RESULTS: The level of lysine 9 dimethylation was stable, while adipocytes from type 2 diabetic and non-diabetic overweight subjects exhibited about 40% lower levels of lysine 4 dimethylation compared with cells from normal-weight subjects. In contrast, trimethylation at lysine 4 was 40% higher in adipocytes from overweight diabetic subjects compared with normal-weight and overweight non-diabetic subjects. There was no association between level of modification and age of subjects.

    CONCLUSIONS: The findings define genome-wide molecular modifications of histones in adipocytes that are directly associated with overweight and diabetes, and thus suggest a molecular basis for existing epidemiological evidence of epigenetic inheritance.

  • 4.
    Nätt, Daniel
    et al.
    Linköping University, Department of Clinical and Experimental Medicine, Division of Cell Biology. Linköping University, Faculty of Medicine and Health Sciences.
    Johansson, Ingela
    Linköping University, Department of Clinical and Experimental Medicine, Division of Clinical Sciences. Linköping University, Faculty of Medicine and Health Sciences.
    Faresjö, Tomas
    Linköping University, Department of Medical and Health Sciences, Division of Community Medicine. Linköping University, Faculty of Medicine and Health Sciences.
    Ludvigsson, Johnny
    Linköping University, Department of Clinical and Experimental Medicine, Division of Clinical Sciences. Linköping University, Faculty of Medicine and Health Sciences. Region Östergötland, Center of Paediatrics and Gynaecology and Obstetrics, Department of Paediatrics in Linköping.
    Thorsell, Annika
    Linköping University, Department of Clinical and Experimental Medicine, Division of Neuro and Inflammation Science. Linköping University, Faculty of Medicine and Health Sciences.
    High cortisol in 5-year-old children causes loss of DNA methylation in SINE retrotransposons: a possible role for ZNF263 in stress-related diseases2015In: Clinical Epigenetics, E-ISSN 1868-7083, ISSN 1868-7083, Vol. 7, no 1, article id 91Article in journal (Refereed)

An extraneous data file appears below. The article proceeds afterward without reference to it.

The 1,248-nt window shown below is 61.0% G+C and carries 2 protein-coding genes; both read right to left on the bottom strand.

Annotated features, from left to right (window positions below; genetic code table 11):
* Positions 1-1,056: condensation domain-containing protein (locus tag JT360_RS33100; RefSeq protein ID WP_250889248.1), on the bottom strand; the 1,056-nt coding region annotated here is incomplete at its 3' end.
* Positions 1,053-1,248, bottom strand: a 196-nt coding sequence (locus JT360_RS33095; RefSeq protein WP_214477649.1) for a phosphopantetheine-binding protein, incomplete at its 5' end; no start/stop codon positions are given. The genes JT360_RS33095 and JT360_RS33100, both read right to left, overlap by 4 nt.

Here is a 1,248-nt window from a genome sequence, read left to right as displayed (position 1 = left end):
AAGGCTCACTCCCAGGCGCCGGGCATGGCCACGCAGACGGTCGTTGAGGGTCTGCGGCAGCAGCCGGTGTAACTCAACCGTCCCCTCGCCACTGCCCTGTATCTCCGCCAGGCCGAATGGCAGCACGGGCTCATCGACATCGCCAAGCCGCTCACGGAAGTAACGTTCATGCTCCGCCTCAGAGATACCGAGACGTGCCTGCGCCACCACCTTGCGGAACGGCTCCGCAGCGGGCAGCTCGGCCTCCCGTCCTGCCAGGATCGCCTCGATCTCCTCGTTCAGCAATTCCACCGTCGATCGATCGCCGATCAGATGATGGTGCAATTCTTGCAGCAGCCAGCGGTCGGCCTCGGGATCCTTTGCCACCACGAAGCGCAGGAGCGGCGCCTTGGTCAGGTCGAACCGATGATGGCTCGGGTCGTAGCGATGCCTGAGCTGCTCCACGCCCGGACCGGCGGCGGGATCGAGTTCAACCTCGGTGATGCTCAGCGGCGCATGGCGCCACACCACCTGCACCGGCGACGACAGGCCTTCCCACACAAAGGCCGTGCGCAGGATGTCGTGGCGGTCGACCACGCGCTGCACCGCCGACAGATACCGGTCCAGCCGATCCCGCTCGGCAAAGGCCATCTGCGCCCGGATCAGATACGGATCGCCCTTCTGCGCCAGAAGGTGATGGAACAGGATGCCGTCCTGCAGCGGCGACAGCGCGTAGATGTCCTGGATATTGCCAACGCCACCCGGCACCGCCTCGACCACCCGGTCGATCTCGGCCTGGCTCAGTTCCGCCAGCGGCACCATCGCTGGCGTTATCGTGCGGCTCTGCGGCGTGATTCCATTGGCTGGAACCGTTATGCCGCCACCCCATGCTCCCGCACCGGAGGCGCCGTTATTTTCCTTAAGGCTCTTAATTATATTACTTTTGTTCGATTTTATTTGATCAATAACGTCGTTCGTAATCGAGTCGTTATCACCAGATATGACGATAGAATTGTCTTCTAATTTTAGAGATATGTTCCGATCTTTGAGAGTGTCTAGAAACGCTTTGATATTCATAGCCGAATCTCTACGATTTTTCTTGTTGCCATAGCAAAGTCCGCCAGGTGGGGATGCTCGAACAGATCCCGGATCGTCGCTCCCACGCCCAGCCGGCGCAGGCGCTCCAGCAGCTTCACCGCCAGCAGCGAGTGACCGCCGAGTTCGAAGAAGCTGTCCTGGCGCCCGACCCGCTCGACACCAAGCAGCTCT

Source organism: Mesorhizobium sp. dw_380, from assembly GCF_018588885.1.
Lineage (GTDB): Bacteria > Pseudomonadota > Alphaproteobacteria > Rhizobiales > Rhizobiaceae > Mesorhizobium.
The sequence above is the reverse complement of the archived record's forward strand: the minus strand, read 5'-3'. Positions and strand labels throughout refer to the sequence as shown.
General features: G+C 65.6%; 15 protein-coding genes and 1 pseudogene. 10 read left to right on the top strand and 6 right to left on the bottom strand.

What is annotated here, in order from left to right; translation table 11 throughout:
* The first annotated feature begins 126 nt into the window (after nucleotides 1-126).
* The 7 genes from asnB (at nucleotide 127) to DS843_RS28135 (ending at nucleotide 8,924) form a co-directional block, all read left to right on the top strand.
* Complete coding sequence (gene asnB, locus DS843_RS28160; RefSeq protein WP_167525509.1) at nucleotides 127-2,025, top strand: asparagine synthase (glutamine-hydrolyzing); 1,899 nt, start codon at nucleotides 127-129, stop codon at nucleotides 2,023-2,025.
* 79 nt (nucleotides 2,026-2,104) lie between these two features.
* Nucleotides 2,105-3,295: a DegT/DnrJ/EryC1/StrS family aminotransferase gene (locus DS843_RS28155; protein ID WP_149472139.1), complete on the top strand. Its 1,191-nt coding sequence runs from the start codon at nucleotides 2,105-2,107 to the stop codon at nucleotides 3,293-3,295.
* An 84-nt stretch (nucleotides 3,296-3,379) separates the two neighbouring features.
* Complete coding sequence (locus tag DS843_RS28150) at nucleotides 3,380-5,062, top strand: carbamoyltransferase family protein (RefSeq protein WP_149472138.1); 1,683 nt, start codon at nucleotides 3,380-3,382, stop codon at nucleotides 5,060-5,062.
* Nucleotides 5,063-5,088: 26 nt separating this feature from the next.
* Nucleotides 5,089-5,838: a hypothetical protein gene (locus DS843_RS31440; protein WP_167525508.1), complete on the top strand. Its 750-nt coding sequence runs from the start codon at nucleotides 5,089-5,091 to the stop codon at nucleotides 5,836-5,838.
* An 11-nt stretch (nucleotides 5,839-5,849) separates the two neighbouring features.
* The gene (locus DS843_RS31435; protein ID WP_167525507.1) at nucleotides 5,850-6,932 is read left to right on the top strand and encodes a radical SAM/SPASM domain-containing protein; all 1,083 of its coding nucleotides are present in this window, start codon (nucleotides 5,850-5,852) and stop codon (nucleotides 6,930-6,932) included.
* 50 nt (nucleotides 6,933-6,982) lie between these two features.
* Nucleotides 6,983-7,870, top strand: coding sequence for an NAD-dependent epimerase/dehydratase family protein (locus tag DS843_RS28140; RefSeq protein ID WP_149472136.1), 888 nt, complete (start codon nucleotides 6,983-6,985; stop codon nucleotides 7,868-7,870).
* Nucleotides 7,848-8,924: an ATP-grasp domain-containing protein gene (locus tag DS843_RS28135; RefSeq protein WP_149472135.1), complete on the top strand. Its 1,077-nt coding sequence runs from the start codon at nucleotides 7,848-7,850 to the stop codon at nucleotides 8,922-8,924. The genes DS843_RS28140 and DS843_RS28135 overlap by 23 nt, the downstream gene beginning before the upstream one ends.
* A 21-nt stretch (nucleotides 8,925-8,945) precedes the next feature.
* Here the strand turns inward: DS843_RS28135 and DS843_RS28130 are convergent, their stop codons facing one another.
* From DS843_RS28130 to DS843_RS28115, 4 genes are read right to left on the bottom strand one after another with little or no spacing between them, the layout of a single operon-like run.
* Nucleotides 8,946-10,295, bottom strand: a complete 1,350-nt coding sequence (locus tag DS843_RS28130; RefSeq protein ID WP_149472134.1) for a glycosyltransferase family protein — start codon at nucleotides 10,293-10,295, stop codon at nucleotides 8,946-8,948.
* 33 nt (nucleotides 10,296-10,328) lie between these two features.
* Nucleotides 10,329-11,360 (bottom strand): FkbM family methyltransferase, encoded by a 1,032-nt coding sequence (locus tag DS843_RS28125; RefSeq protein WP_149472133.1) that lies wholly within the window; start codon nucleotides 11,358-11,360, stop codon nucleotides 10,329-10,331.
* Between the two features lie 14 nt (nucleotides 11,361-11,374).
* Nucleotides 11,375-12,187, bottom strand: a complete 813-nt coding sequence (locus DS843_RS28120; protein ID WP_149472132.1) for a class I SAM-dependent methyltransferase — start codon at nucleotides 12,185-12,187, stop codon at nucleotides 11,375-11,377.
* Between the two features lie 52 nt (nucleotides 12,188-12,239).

Abstract [en]

    Background: Childhood stress leads to increased risk of many adult diseases, such as major depression and cardiovascular disease. Studies show that adults with experienced childhood stress have specific epigenetic changes, but to understand the pathways that lead to disease, we also need to study the epigenetic link prospectively in children. Results: Here, we studied a homogenous group of 48 5-year-old children. By combining hair cortisol measurements (a well-documented biomarker for chronic stress), with whole-genome DNA-methylation sequencing, we show that high cortisol associates with a genome-wide decrease in DNA methylation and targets short interspersed nuclear elements (SINEs; a type of retrotransposon) and genes important for calcium transport: phenomena commonly affected in stress-related diseases and in biological aging. More importantly, we identify a zinc-finger transcription factor, ZNF263, whose binding sites where highly overrepresented in regions experiencing methylation loss. This type of zinc-finger protein has previously shown to be involved in the defense against retrotransposons. Conclusions: Our results show that stress in preschool children leads to changes in DNA methylation similar to those seen in biological aging. We suggest that this may affect future disease susceptibility by alterations in the epigenetic mechanisms that keep retrotransposons dormant. Future treatments for stress-and age-related diseases may therefore seek to target zinc-finger proteins that epigenetically control retrotransposon reactivation, such as ZNF263.